Gaining More Value from Big Data - 6 Key Takeaways from Data Summit 2016

Data Summit 2016 in New York City drew IT managers, data architects, application developers, data analysts, project managers, and business managers. Analytics, search, machine learning, and IoT were some of the key topics of discussion in educational presentations on industry trends and technologies, keynotes, and hands-on workshops at the conference.

Here are six key takeaways from Data Summit 2016 presentations:

  1. Combining advanced analytics with machine learning: By taking a traditional approach to analyzing data, which includes defining the business challenge, data preparation, extracting data, ingesting it, building the model, deploying it, and then visualizing the results, companies can stay on top of its information. SQL can bring all these tools together for a complete analytics picture of an organization. - Satya Bhamidipati, director of business development of big data and advanced analytics at Oracle
  2. The value of in-chip analytics: In-chip analytics is simpler for business users and IT, enabling ad hoc data mashups faster and at greater scale gain more value from data. – Jeremy Sokolic, vice president, product, at Sisense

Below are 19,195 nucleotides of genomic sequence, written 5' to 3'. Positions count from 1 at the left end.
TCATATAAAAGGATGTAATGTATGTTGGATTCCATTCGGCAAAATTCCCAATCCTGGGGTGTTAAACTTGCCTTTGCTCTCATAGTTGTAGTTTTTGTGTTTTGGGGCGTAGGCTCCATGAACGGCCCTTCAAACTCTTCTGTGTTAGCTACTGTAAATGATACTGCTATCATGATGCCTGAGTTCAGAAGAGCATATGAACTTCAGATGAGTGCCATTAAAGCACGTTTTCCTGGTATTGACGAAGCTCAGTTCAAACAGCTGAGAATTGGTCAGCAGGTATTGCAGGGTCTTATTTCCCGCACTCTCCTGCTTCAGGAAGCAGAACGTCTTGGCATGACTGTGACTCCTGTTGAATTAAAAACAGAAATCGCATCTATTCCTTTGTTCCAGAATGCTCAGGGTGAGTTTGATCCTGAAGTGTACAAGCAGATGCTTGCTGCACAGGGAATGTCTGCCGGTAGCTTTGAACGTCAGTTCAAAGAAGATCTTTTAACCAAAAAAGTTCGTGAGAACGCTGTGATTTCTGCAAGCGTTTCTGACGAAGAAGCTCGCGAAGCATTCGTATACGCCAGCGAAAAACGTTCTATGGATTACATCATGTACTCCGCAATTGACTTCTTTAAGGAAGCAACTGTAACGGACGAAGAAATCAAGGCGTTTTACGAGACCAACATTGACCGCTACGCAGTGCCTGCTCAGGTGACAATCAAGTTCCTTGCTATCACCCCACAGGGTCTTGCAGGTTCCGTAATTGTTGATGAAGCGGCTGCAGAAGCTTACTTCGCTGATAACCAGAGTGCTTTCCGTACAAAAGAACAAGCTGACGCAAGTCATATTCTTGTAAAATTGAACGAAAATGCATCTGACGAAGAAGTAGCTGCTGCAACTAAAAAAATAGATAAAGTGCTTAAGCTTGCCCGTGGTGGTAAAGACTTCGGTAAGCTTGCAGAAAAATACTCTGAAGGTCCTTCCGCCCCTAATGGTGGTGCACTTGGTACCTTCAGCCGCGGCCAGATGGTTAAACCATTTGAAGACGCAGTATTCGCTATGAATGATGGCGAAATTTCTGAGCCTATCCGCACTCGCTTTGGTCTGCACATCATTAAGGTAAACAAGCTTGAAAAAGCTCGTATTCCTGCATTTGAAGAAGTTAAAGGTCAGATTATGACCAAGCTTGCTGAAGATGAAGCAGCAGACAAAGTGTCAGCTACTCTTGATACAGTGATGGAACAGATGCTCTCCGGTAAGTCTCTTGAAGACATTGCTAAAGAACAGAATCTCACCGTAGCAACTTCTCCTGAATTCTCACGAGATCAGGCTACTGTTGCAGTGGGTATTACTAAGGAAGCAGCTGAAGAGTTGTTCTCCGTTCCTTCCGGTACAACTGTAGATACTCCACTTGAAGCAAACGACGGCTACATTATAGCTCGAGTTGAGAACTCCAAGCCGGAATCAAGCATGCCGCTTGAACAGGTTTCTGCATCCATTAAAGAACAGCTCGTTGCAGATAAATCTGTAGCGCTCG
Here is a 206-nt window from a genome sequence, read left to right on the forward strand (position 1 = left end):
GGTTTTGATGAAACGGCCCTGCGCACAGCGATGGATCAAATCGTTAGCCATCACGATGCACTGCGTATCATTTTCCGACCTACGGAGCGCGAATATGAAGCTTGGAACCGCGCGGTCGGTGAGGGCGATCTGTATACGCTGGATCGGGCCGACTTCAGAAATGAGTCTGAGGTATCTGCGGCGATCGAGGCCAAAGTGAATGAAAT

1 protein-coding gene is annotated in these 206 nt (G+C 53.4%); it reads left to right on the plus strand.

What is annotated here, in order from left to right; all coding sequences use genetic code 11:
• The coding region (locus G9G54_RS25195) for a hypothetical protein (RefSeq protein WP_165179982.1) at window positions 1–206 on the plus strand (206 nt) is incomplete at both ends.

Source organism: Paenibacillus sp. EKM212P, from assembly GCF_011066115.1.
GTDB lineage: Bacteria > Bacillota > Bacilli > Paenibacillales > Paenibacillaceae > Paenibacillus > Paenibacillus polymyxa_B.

3. The ease of search: Enterprise search helps users to find and understand information, structured and unstructured content. – Jana Mikovska, senior consultant at Raytion
  4. Getting value from IoT: As more connected devices come online and generate more data, the hurdle will not simply be getting the data from the devices; the big challenge will be integrating it and using it for meaningful advancements. – IoT panel discussion with John O'Brien, principal advisor of Radiant Advisors; Joe Caserta, president and CEO of Caserta Concepts; and George Corugedo, CTO of RedPoint Global
  5. Combining structured and unstructured data: By leveraging enterprise search, users can tap into relevancy within data, processing text and unstructured information, perform content extraction and linguistic analysis, extract entities to generate structured data, and handle security. - Jana Mikovska, senior consultant at Raytion; and Sebastian Klatt, vice president of business development at Raytion
  6. The future lies in cognitive computing: These are systems that are programmed to learn, adapt, and discover with us. Industries are beginning to look at cognitive computing as a necessary business competency to deal with existing challenges. The gathering of massive amounts of data requires that humans have more assistance; and achieving the greatest value in unstructured data requires machines help with analysis. – John O’Brien, principal analyst and CEO at Radiant Advisors

Many presentations from Data Summit 2016 have been made available for download at 

MAY 16 - 17, 2017

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